If you read my previous article on shutters you will know why they are part of my blog title, but what about sunflowers? All over France and especially in Provence, from early June to mid-August, the vibrant and smiling faces of sunflowers splash their golden warmth across the landscape.
Dancing in the breeze, their brilliant yellow petals, so close to the sun, seem to sum up the very essence of summer. Incredibly beautiful, it’s no wonder that sunflowers adorn paintings and postcards across the region. With the shutters that frame so many windows in Provence, “Shutters and Sunflowers” struck me as the perfect title for my blog: quintessential images of this intoxicating region of France.
The origin of sunflowers
The sunflower does not originate from France but from the Americas. Cultivated there as early as 1000 BC, sunflowers were a valuable food source and were sometimes used by indigenous societies as a religious symbol. In the 16th century, Spanish explorers brought sunflowers to Europe, not to fill vases or assemble them into stunning bouquets, but to make cooking oil.
The flower of a sunflower is actually a head of tiny flowers crammed together. The inner ring of these flowers ripens into seeds from which we extract sunflower oil, still widely used today both for cooking and for skin emollients.
Sunflowers and art
For centuries artists have been captivated by the glow of sunflowers, especially during the Impressionist era. Van Gogh immortalized them while living in Arles, Provence in 1888. His painting of sunflowers is probably his most famous work.
Van Gogh’s art, including sunflowers, was presented quite spectacularly last year at the video art exhibition ‘Van Gogh, The Starry Night’ at the Carrières de Lumières. The art changes every year at this place; not to be missed if you visit Les Baux de Provence, or try its new Parisian spot. [See France Today’s full article on the concept here.]
The meaning of sunflowers
Sunflowers reflect the attributes of the sun that they so closely resemble, symbolizing worship, loyalty and longevity. Just as energy from the sun provides light and heat, sunflowers provide their own energy in the form of food and vitality.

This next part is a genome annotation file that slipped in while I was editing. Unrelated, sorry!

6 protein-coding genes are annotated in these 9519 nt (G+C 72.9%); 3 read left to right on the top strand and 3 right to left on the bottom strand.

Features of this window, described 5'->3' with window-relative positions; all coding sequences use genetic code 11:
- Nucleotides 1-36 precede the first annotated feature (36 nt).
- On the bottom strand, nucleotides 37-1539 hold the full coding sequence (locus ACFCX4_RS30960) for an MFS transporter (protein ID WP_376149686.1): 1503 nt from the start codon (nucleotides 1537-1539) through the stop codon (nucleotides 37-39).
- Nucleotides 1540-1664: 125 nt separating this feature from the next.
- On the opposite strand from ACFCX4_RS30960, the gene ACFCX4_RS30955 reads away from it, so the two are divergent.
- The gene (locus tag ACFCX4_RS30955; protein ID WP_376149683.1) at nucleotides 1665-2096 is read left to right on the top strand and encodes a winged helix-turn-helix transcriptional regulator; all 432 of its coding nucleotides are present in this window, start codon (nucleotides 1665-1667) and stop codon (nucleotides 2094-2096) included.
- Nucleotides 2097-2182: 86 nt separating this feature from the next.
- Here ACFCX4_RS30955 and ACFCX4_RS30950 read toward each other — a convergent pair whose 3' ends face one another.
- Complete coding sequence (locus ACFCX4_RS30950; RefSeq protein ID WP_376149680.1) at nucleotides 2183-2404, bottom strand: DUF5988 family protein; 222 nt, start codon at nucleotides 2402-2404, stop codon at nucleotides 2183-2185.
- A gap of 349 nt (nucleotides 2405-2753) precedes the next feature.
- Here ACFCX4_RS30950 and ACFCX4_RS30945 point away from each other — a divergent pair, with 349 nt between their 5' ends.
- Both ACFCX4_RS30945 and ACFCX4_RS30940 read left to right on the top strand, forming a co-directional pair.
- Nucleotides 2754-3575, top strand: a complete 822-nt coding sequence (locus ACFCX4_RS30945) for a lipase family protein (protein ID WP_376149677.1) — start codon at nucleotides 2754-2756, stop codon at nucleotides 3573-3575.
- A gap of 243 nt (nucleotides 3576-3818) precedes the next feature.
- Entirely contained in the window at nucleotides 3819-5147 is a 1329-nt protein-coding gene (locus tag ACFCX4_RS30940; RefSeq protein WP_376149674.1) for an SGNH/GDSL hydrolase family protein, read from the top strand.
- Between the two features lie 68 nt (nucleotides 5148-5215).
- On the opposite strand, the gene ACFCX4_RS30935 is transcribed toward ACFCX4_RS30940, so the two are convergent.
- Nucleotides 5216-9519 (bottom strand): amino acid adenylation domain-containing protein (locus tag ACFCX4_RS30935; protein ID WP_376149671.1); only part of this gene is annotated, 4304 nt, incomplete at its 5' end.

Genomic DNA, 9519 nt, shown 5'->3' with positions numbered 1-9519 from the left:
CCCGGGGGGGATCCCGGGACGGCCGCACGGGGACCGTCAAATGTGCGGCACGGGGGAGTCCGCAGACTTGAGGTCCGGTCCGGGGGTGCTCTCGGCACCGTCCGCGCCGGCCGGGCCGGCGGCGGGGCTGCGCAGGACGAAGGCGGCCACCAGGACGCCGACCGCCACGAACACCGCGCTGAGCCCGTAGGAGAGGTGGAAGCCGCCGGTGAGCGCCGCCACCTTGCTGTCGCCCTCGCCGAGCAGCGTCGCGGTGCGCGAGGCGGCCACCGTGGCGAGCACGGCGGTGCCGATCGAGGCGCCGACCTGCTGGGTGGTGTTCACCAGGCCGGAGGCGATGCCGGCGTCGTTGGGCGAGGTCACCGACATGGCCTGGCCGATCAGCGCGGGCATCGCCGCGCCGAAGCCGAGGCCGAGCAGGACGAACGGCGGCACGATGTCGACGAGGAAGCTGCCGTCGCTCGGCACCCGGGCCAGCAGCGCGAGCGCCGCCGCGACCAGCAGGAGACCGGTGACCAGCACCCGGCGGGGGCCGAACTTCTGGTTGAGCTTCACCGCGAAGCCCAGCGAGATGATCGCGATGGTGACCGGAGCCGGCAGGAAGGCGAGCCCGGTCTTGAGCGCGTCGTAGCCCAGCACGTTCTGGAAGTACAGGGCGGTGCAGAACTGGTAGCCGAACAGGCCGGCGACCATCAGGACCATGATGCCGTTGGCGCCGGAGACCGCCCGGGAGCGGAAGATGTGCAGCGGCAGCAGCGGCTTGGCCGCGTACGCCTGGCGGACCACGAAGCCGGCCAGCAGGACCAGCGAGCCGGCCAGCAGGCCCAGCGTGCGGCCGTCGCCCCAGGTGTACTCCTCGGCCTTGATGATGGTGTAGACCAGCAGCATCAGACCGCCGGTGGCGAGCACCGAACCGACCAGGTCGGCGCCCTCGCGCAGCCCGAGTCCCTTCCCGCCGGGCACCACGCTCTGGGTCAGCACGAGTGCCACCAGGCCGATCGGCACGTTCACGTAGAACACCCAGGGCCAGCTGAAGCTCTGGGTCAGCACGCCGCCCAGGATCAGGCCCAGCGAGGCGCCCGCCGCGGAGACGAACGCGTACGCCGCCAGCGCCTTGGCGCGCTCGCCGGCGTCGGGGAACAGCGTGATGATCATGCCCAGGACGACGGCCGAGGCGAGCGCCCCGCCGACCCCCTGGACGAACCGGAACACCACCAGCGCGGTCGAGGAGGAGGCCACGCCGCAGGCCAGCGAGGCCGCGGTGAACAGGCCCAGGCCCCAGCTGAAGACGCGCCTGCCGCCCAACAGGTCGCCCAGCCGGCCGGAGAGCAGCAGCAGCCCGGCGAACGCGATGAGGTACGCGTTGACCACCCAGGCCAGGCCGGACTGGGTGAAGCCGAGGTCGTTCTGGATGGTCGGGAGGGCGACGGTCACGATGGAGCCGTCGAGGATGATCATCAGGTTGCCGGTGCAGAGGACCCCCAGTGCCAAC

Reach for the sun
Sunflowers are often photographed with their tall stems and shiny petals stretched out towards the sun, but are they actually following the sun? The leaves and heads of young flowers change orientation from east to west during sunny hours, but mature sunflowers tend not to budge. Known as phototropism, this interesting behavior inspired many ancient designs. Interestingly, the word tournesols in French, The sunflowers, means to turn to the sun.
Sunflowers bloom from late June to late July and are usually harvested in early August. There are several varieties of these annuals some of which even have red petals. They are usually quite tall and can grow up to 12 feet.
Take care of your bouquet of sunflowers
Like any flower, your freshly picked sunflowers will last much longer. Unless you grow your own, sunflowers found at a farmer’s market are often the freshest, most likely to have been cut that morning. It is not difficult to find a market somewhere in Provence every day! To keep the sunflowers fresh, remove any leaves that will be submerged in the water and cut the stems at an angle. This will add support to the bottom of the rod and help the top of the rod stay stiff. Use a large vase to prevent wilting near the sunflower head and fill it with water. To keep the flowers fresh, cut their ends again every few days and replace the water regularly.
Why do I like sunflowers? Simply because their bright, cheerful faces make me happy. With the shutters (shutters), sunflowers (The sunflowers) are perfect images of the place that is so close to my heart, Provence. Hence the name of my blog, Volets et Tournesols and the title of my novel The sunflower field. Coming soon, The sunflower field tells the true story of the WWII Polish code breakers who smashed the German cipher system, the Enigma code. Forced to flee through war-torn Europe, these incredible men worked underground in a small Uzès castle surrounded by the sunflowers of Provence.